Mudcat Café message #3216797 The Mudcat Café TM
Thread #16707   Message #3216797
Posted By: GUEST,Lighter
01-Sep-11 - 09:11 PM
Thread Name: Help: Origins of Carrickfergus
Subject: RE: Help: Origins of Carrickfergus
I've reread this entire thread, and Jack's interpretation - including his controversial substitution of "Kilmeny" for "Kilkenny" - has the virtue of being the most coherent explanation of what the English part of the song is about.

If Peter O'Toole could have misheard "Kilmeny" as "Kilkenny," so equally could his 1946 source - and similarly all the way back to the printer of "The Young Sick Lover." The argument for "Kilmeny" rather than "Kilkenny" has the virtue of consistency, though in traditional texts that may not mean much.

If I understand it correctly, the weight of the evidence is that Sean O'Riada rewrote the original melody in the early '60s, but "rewrote" could mean almost anything. With no other likely candidates available, he presumably "rewrote" the tune O'Toole knew and which he taught to Dominic Behan. Given the lyrics, it isn't surprising that "O'Riada's" tune bears some resemblance to a familiar version of "Waly Waly."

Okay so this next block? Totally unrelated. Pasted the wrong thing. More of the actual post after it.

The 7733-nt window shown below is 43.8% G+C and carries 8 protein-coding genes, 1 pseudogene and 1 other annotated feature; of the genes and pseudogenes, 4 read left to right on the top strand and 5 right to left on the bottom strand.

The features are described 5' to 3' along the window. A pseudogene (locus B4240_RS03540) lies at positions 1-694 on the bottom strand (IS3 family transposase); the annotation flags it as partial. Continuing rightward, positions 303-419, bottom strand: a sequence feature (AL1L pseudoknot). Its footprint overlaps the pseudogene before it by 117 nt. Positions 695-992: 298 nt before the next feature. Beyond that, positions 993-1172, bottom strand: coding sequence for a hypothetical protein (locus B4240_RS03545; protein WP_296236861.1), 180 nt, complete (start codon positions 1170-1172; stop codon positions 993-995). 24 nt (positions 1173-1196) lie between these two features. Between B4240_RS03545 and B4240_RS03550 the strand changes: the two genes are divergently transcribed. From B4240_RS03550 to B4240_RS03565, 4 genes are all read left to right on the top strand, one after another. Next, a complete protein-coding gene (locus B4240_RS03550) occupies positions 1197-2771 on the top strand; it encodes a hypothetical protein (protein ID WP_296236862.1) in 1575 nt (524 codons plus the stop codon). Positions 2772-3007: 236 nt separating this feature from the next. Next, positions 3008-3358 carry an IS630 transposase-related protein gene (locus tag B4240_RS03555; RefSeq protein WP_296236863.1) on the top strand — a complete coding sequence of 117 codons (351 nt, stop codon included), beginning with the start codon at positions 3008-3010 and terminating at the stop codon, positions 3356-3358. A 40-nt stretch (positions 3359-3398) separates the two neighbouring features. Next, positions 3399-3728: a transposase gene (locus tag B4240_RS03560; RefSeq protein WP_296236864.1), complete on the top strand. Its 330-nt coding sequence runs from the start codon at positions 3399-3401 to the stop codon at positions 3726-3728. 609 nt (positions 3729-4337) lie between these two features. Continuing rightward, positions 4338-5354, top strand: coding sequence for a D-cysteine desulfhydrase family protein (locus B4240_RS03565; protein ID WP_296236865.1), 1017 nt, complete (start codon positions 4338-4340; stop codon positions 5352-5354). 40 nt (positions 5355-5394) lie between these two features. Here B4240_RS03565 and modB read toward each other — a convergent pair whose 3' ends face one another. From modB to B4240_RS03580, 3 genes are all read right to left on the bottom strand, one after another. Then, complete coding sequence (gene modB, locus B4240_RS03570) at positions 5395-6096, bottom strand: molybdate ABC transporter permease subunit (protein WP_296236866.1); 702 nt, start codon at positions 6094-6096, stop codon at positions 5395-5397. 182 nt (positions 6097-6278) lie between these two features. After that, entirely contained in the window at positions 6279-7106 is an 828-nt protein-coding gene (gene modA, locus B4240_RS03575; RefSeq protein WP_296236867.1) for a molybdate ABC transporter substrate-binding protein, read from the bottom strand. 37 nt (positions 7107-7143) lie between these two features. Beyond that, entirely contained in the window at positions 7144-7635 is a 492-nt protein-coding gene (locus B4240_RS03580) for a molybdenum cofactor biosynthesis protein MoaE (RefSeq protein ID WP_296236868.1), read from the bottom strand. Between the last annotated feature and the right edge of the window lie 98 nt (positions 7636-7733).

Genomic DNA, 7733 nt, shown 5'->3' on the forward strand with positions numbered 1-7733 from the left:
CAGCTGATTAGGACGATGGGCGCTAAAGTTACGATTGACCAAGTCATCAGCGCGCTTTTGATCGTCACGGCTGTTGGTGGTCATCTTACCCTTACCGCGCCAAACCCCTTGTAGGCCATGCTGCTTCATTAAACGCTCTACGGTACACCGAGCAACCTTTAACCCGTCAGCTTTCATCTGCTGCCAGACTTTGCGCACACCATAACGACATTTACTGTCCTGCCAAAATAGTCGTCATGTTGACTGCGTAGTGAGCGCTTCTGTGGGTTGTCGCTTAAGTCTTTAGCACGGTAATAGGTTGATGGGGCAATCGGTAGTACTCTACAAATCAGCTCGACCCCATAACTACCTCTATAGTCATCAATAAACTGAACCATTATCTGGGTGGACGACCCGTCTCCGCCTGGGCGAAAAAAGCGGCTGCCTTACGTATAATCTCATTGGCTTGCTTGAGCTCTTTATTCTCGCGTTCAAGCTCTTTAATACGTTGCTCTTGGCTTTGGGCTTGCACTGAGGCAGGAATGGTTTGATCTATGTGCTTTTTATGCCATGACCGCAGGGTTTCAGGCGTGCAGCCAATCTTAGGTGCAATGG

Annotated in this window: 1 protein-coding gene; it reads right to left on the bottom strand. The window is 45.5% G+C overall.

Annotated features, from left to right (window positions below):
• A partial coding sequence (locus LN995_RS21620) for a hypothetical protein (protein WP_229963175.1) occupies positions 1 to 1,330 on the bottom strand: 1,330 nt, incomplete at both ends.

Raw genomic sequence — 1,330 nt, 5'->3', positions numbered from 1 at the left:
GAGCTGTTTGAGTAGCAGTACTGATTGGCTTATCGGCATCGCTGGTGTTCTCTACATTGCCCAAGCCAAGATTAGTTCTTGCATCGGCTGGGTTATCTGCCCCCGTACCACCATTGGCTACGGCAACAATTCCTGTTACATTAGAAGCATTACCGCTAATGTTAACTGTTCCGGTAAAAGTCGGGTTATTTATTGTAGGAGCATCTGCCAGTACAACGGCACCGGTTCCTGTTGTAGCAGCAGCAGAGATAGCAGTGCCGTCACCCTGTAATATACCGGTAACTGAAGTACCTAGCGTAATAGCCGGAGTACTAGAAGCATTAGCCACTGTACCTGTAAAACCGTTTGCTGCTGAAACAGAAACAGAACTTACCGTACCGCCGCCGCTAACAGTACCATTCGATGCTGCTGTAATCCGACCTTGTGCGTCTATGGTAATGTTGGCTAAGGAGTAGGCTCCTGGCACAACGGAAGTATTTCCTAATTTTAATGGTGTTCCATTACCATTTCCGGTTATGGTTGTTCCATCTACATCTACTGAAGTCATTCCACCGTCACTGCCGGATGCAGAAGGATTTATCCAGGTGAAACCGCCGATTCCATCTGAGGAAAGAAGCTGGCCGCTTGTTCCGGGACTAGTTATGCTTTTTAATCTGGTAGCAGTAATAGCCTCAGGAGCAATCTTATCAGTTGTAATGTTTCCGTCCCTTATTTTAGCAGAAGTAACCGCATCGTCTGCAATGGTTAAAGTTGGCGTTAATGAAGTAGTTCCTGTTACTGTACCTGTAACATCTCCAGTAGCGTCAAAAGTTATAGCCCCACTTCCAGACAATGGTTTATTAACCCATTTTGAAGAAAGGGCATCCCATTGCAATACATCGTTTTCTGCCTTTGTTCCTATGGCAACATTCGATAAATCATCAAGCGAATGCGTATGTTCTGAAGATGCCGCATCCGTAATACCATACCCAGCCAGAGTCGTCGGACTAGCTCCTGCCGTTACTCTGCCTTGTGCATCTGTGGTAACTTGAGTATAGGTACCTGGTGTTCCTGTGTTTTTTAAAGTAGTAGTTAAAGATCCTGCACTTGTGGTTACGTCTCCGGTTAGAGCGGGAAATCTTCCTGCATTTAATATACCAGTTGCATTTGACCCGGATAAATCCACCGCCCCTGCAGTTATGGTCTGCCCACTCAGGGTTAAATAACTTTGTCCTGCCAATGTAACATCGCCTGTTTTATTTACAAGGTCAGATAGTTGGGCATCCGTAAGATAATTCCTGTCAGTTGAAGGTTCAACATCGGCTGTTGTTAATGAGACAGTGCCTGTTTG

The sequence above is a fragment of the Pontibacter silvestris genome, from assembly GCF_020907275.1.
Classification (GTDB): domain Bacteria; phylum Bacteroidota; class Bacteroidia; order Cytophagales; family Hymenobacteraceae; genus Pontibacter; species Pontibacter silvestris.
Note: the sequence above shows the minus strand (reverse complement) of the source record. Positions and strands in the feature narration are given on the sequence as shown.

It would be a kind of reverse snobbery to deny O'Riada's rewrite - if that's what it is - the status of a "traditional tune." We don't know how many brilliant folk melodies were improved over the centuries by outstanding, if anonymous, musicians. My guess is that it may have happened frequently.

What seems to be unexplained is the relationship of the English to the Irish lyrics on the broadside. Of course, that's a separate question entirely.

At any rate, singers remain free to dream up any interpretation that suits them to flesh out the lyrics in either language. That's what singers do. Jack's version, however, is more clearly rooted in probability than are the others - which is not the same as saying that it matches in every detail what the original author was thinking. We'll probably never know that.